Vertebrate hearts depend on highly specialized cardiomyocytes that form the cardiac conduction system (CCS) to coordinate chamber contraction and drive blood efficiently and unidirectionally throughout the organism. Defects in this specialized wiring system can lead to syncope and sudden cardiac death. Thus, a greater understanding of cardiac conduction development may help to prevent these devastating clinical outcomes. Utilizing a cardiac-specific fluorescent calcium indicator zebrafish transgenic line, Tg(cmlc2:gCaMP)s878, that allows for in vivo optical mapping analysis in intact animals, we identified and analyzed four distinct stages of cardiac conduction development that correspond to cellular and anatomical changes of the developing heart. Additionally, we observed that epigenetic factors, such as hemodynamic flow and contraction, regulate the fast conduction network of this specialized electrical system. To identify novel regulators of the CCS, we designed and performed a new, physiology-based, forward genetic screen and identified for the first time, to our knowledge, 17 conduction-specific mutations. Positional cloning of hobgoblins634 revealed that tcf2, a homeobox transcription factor gene involved in mature onset diabetes of the young and familial glomerulocystic kidney disease, also regulates conduction between the atrium and the ventricle. The combination of the Tg(cmlc2:gCaMP)s878 line/in vivo optical mapping technique and characterization of cardiac conduction mutants provides a novel multidisciplinary approach to further understand the molecular determinants of the vertebrate CCS.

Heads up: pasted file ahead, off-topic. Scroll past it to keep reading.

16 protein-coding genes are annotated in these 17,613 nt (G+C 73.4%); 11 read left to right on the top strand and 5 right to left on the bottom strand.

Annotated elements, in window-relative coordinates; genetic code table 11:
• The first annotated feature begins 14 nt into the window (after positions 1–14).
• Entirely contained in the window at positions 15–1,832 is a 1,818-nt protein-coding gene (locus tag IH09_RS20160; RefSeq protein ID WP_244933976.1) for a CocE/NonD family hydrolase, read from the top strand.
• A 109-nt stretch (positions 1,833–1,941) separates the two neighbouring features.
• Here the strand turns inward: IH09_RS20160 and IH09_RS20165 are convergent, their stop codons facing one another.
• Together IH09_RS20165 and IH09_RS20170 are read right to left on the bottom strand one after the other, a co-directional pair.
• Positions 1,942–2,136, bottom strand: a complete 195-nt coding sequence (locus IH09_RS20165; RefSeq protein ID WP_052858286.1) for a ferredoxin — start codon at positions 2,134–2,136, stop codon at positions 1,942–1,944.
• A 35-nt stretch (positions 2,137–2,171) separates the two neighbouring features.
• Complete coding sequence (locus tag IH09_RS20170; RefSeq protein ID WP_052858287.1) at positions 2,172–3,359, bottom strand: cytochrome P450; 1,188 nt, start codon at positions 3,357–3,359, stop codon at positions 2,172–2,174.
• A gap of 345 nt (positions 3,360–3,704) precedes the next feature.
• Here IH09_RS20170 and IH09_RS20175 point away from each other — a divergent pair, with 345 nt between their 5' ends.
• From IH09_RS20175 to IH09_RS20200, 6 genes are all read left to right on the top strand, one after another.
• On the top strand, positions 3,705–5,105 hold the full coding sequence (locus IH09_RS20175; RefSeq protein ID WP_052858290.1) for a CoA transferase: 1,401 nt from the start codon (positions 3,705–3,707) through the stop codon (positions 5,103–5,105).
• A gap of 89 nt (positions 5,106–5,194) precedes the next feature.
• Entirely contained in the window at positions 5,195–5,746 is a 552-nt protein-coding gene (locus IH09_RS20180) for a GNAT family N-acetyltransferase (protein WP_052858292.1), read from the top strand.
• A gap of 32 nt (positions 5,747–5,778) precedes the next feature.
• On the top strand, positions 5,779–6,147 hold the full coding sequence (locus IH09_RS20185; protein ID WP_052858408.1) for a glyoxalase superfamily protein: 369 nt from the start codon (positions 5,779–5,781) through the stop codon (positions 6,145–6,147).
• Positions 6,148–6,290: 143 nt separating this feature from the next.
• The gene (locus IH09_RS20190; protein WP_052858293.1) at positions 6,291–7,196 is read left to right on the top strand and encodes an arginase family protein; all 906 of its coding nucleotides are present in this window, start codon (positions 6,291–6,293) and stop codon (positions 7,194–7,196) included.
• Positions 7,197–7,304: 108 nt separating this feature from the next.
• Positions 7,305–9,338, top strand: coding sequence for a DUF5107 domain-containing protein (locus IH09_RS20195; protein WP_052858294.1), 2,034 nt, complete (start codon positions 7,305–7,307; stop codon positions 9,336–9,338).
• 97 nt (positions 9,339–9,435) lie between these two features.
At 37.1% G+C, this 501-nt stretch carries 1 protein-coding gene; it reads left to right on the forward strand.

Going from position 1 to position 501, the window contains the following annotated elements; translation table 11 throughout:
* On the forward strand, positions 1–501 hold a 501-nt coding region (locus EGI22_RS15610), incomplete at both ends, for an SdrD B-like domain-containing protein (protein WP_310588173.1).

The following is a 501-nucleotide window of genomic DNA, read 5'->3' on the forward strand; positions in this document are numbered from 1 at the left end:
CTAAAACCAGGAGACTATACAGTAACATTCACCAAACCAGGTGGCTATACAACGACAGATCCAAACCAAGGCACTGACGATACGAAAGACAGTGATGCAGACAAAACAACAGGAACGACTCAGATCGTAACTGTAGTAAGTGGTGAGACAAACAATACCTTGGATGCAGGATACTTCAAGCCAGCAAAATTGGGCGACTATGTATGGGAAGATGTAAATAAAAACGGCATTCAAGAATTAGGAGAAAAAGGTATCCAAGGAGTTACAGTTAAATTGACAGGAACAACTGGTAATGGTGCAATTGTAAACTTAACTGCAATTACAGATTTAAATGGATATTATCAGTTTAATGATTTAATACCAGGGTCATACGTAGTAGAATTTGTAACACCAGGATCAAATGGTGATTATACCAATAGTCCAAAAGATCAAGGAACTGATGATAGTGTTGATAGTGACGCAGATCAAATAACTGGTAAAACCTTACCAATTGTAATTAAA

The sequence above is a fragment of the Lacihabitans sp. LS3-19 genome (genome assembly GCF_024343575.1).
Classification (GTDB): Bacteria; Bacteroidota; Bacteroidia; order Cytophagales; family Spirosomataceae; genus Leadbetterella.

Aberrant electrical activity of the heart, otherwise known as cardiac arrhythmia, may disrupt heart contractions, leading to loss of consciousness and sudden death. Every year, approximately 450,000 individuals in the United States die suddenly from this event. Currently, the only proven preventive therapy for sudden cardiac death is the automatic implantable cardioverter defibrillator, which carries a significant burden and cost to the patient. Greater understanding of the cardiac conduction system, which coordinates rhythmic beating of the heart, may lead to novel and safer therapeutic options for these patients. Working with zebrafish, a productive model system for understanding human disease, we have developed a cardiac-specific fluorescent calcium indicator zebrafish transgenic line to analyze the formation of the cardiac conduction system. Using this fluorescent transgenic line, we have observed four distinct physiologic cardiac conduction stages that correspond to cellular and anatomic changes of the developing heart. Furthermore, we have designed and performed a new, physiology-based, forward genetic screen to identify cardiac conduction mutants that would have escaped discovery in previous screens. Overall, these studies may prove rewarding toward developing therapeutic options aimed at maintaining and/or improving overall cardiac health.
By characterizing the genetic underpinnings of the vertebrate cardiac conduction system, a new study sheds light on the mechanisms underlying cardiac arrhythmias, which cause the sudden death of hundreds of thousands of people each year.